SA Therapy as First-Line Therapy

SA therapy is indicated after surgical failure, but it can sometimes be used for first-line treatment, especially when severe comorbidities create a risk of perioperative complications. Thus, when heart failure or respiratory problems are associated with acromegaly [45,46], it is preferable to prepare the patient for surgery by administering an SA for a few months first. This has been introduced in the new recommendations for the treatment of acromegaly [6,7]. In some cases, when the tumor is very large and extends outside the sella and is not completely extractable by surgery (which would justify postoperative SA therapy), an SA can be administered first in the hope of controlling GH hypersecretion and tumor growth, thus avoiding the need for surgery [6,7]. Indeed, it has long been considered that the effectiveness of first-line medical therapy (in treatment-naive patients) is equivalent to that of second-line treatment after surgery or radiotherapy [43,47,48,49,50]. In fact, according to the meta-analysis published by Freda et al. [29], IGF-1 is more likely to normalize after second-line treatment than after first-line drug therapy. In this setting, it is interesting to know how primary medical or surgical therapy compares in terms of efficacy regarding both secretion (GH/IGF-1) and tumor control. Retrospective data from the German Registry indicate that SA treatment is less effective than surgical treatment [51]. This has not been confirmed by the only prospective study, which did not find significant differences in terms of efficacy and adverse events [52]. In a systematic review and meta-analysis to synthesize the existing evidence comparing these two approaches in treatment-naive patients, surgery was associated with a higher remission rate (67 vs. 45%), particularly when follow-up periods were long (≥24 months) and when performed by a single operator [14].

Strategy in Case of SAs Partial Resistance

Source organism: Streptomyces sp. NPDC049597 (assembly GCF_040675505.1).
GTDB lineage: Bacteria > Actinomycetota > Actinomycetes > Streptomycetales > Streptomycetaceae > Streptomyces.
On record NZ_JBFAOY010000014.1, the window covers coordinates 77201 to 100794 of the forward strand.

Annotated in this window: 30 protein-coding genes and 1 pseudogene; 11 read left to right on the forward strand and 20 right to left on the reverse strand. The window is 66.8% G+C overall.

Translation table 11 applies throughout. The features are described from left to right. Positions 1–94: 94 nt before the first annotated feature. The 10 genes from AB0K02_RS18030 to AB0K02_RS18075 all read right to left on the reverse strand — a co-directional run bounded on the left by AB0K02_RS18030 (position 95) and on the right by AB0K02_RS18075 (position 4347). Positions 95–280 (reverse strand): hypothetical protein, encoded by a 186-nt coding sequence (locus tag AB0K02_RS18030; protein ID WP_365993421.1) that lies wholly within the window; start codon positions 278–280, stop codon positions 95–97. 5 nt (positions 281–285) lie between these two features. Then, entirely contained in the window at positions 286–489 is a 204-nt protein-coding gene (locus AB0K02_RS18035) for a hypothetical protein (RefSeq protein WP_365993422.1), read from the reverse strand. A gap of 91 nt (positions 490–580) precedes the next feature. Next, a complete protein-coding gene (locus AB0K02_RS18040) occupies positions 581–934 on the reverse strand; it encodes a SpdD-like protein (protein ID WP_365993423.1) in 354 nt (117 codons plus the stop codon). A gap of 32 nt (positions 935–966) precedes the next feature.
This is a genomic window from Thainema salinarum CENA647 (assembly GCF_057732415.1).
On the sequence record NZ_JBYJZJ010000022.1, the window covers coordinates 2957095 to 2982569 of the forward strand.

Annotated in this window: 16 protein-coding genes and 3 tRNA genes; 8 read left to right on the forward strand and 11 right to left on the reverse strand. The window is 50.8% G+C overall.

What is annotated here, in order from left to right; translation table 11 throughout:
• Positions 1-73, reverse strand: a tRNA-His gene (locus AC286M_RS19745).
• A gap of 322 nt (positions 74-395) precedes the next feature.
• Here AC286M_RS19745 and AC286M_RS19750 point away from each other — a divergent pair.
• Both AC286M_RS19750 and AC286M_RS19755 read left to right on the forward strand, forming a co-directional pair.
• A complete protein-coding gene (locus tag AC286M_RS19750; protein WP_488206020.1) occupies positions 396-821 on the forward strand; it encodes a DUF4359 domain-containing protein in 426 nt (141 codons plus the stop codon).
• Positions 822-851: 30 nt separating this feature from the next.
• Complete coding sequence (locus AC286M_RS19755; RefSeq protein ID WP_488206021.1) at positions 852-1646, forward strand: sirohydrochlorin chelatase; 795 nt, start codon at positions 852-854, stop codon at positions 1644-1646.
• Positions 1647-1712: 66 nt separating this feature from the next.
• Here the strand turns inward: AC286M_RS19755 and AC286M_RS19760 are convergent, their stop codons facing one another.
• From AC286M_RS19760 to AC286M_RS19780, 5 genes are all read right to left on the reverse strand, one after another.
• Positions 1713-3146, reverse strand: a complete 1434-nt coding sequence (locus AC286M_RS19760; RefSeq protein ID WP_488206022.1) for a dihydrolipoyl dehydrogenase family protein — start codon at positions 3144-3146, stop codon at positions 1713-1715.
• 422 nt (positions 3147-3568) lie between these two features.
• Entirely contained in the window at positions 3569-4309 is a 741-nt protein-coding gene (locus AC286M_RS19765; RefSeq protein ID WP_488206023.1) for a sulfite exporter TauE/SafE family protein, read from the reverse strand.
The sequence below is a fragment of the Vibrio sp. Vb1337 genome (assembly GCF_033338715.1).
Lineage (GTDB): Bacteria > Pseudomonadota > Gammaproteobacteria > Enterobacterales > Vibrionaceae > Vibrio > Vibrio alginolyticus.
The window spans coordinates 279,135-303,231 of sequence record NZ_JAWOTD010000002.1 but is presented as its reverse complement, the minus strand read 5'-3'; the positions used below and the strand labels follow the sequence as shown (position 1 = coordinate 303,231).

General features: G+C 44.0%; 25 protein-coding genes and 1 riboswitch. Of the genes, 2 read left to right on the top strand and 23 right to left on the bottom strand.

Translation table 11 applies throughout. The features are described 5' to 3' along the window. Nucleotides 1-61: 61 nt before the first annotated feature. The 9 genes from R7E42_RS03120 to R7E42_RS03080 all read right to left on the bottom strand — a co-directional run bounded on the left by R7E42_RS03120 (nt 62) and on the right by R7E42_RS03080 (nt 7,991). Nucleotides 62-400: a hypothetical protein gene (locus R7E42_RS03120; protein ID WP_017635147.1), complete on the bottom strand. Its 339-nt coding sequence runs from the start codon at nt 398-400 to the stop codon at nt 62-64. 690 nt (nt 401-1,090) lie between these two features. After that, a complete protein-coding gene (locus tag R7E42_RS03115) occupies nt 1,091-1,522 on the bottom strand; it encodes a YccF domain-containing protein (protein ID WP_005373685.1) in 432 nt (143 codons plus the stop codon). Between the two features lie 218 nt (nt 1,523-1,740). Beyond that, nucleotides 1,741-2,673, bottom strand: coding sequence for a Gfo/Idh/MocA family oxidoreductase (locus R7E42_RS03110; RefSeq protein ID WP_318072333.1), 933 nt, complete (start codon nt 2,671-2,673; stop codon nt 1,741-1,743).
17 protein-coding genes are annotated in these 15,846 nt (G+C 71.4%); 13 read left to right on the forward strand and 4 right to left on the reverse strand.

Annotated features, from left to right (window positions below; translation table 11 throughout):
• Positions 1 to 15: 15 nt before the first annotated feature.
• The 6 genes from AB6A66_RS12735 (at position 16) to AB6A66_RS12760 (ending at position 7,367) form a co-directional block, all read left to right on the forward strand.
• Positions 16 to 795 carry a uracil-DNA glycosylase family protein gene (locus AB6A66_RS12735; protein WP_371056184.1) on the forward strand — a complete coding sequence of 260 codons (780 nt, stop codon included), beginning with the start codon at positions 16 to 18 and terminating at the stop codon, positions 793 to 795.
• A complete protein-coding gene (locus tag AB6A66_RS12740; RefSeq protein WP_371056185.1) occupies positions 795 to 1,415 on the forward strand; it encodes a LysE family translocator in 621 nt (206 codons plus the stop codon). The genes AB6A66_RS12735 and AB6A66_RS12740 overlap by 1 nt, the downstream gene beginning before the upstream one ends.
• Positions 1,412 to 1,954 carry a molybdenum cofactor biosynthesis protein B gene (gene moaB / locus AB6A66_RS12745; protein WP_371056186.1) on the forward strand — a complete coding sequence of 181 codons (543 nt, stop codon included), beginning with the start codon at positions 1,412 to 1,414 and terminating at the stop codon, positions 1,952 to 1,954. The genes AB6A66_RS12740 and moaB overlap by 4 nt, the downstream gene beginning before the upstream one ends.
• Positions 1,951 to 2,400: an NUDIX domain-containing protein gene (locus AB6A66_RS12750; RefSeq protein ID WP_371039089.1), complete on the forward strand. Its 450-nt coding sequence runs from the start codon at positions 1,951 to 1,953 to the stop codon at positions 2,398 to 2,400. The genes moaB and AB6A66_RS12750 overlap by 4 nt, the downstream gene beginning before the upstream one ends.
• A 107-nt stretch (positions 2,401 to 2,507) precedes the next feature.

When SA therapy fails to achieve remission, some authors report that an increase in the SA dose or a shorter interval between injections can rescue some patients [53].

When SA therapy is inadequate, another possibility is debulking surgery aimed at lowering hormone levels, in which case retreatment with an SA often provides disease control [54,55].

It is also possible to combine cabergoline with an SA: according to a recent meta-analysis of studies in which cabergoline was added to an SA that had failed to produce remission, IGF-1 levels normalized in half of the patients [17]. The synergistic effect of DAs and SAs has led to the development of chimeric agonists binding both DA and SRIF receptors (particularly sst2 and sst5) [56]. One of these compounds, BIM 23A760 [57], with an in vitro synergistic effect on GH secretion, showed promising results in studies on monkeys and in humans after a single dose. Unfortunately, the multicenter trial in patients with acromegaly which was initiated in 2008 was prematurely interrupted due to insufficient efficacy.

In case of inadequate control of acromegaly with first-generation SAs, it is also possible to use pegvisomant (Somavert®), a GH receptor antagonist [23], which can either replace SAs or be given in combination with them. The SA-pegvisomant combination therapy has been developed [58]. IGF-1 normalization was obtained in all the patients with a median weekly pegvisomant dose of 60 mg [59]. This decreased dose requirement during combined therapy might be partially explained by an increase of about 20% in serum levels of pegvisomant [60]. Biochemical hepatic anomalies were quite frequent (although always transient) with this combination [61,62].

The availability of new SAs such pasireotide may also be helpful for controlling some patients resistant to octreotide or lanreotide (see below).

Effects of Preoperative SA Treatment on Surgical Outcome